Static timing analysis
The time when a signal arrives can vary due to many reasons. The input data may vary, the circuit may perform different operations, the temperature and voltage may change, and there are manufacturing differences in the exact construction of each part. The main goal of static timing analysis is to verify that despite these possible variations, all signals will arrive neither too early nor too late, and hence proper circuit operation can be assured.
Quite often, designers will want to qualify their design across many conditions. Behavior of an electronic circuit is often dependent on various factors in its environment like temperature or local voltage variations. In such a case either STA needs to be performed for more than one such set of conditions, or STA must be prepared to work with a range of possible delays for each component, as opposed to a single value.
The use of corners in static timing analysis has several limitations. It may be overly optimistic, since it assumes perfect tracking: if one gate is fast, all gates are assumed fast, or if the voltage is low for one gate, it is also low for all others. Corners may also be overly pessimistic, for the worst case corner may seldom occur. In an IC, for example, it may not be rare to have one metal layer at the thin or thick end of its allowed range, but it would be very rare for all 10 layers to be at the same limit, since they are manufactured independently. Statistical STA, which replaces delays with distributions, and tracking with correlation, offers a more sophisticated approach to the same problem.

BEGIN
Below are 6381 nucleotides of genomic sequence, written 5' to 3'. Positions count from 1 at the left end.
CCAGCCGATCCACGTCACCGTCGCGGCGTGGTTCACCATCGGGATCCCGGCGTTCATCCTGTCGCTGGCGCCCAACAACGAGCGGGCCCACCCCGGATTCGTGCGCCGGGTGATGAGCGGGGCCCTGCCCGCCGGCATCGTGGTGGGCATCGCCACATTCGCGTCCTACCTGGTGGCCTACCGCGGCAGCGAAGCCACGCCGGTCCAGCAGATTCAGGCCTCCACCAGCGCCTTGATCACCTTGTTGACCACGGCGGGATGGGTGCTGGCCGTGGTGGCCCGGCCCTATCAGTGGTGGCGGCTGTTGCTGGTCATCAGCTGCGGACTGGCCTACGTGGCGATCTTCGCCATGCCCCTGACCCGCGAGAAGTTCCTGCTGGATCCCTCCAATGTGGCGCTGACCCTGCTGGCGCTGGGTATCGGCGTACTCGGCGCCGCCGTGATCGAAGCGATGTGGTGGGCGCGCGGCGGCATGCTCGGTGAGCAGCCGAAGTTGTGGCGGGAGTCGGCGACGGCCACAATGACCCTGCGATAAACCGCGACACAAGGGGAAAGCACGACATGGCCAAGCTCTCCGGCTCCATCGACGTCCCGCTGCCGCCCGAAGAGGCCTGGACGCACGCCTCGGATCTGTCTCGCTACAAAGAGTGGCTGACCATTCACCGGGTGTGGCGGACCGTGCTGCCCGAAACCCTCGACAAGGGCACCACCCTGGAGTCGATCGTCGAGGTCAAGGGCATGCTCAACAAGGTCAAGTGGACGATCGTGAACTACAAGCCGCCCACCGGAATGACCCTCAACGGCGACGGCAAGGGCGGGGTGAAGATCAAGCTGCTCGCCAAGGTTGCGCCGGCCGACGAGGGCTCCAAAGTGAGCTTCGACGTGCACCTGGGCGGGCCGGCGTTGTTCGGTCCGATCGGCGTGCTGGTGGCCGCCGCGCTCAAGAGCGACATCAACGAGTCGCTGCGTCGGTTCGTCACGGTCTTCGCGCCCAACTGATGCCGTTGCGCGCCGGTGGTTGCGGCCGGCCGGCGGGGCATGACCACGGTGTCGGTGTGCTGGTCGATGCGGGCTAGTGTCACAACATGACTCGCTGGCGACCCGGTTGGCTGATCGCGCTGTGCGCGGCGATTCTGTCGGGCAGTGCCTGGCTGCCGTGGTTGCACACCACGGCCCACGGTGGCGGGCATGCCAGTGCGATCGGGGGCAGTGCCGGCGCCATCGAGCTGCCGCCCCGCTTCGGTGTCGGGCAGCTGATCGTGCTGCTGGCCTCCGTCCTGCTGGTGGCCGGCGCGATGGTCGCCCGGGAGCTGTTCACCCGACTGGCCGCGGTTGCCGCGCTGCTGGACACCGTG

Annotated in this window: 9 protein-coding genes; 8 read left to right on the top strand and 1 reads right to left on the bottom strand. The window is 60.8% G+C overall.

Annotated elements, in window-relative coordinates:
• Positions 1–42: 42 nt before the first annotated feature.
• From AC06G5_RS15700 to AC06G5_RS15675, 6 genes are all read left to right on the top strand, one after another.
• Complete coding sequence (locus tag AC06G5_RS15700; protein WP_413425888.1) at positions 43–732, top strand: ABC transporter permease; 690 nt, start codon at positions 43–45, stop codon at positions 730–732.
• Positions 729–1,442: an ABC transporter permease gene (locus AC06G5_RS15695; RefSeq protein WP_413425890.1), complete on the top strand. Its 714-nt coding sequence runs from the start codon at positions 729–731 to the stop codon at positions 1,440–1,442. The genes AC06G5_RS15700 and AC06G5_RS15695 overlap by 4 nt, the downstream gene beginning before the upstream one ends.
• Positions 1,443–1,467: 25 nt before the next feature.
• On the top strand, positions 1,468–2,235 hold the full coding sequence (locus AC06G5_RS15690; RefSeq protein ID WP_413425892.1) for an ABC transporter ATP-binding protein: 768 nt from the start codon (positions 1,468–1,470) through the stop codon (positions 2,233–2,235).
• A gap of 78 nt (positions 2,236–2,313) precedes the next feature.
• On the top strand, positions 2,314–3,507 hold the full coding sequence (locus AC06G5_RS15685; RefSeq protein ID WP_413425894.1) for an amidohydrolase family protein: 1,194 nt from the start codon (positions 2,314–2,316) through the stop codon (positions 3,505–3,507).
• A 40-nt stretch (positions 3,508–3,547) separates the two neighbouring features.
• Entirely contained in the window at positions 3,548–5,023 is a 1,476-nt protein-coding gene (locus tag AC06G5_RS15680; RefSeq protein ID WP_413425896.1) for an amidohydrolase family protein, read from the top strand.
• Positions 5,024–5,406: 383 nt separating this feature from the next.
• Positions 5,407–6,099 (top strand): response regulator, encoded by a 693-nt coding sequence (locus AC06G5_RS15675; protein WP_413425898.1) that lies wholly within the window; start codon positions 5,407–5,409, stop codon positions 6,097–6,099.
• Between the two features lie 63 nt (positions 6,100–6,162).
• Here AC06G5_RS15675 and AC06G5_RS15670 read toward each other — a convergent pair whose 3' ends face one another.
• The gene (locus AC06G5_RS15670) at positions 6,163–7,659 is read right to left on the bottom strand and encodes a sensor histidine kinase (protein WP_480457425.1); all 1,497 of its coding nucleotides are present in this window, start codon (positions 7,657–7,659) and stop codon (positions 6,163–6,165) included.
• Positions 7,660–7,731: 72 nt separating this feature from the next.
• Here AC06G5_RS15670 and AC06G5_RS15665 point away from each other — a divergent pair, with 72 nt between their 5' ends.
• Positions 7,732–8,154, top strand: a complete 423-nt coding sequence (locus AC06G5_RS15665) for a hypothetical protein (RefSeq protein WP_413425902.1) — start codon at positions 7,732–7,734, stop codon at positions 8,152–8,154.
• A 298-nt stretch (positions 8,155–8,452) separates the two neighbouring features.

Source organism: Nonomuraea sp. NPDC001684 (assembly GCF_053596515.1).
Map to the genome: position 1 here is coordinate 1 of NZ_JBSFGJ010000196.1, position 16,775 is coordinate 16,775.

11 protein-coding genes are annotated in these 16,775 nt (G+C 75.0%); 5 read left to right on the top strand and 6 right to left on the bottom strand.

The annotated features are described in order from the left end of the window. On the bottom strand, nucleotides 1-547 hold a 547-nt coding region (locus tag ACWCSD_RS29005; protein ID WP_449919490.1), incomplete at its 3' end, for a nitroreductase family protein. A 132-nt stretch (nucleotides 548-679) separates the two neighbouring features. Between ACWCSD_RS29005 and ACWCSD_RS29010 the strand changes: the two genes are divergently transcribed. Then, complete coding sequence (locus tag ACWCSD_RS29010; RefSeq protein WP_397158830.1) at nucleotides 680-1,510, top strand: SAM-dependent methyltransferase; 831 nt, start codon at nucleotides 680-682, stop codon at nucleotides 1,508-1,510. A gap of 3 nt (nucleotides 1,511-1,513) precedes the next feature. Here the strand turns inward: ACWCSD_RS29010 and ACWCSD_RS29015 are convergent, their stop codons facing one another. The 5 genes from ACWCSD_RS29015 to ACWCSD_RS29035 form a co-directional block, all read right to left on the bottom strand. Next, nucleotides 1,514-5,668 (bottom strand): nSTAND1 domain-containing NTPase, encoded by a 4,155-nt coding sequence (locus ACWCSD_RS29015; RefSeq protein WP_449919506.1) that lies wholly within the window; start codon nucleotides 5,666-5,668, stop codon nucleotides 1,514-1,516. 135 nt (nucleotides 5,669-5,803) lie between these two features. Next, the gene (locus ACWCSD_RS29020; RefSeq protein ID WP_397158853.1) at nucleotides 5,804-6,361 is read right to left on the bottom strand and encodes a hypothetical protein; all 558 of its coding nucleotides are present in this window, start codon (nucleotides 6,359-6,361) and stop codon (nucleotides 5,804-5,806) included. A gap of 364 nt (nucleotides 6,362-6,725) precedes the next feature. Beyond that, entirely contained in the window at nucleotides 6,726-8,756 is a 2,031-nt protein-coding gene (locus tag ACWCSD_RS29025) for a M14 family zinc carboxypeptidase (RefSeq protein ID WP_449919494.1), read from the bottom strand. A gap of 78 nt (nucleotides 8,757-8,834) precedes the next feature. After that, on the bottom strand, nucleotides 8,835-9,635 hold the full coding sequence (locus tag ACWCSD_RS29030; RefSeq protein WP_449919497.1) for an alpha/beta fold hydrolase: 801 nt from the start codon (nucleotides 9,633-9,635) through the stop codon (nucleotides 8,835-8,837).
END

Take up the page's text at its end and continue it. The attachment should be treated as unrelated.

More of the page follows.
Many of the common problems in chip designing are related to interface timing between different components of the design. These can arise because of many factors including incomplete simulation models, lack of test cases to properly verify interface timing, requirements for synchronization, incorrect interface specifications, and lack of designer understanding of a component supplied as a 'black box'. There are specialized CAD tools designed explicitly to analyze interface timing, just as there are specific CAD tools to verify that an implementation of an interface conforms to the functional specification (using techniques such as model checking).
Statistical static timing analysis (SSTA) is a procedure that is becoming increasingly necessary to handle the complexities of process and environmental variations in integrated circuits.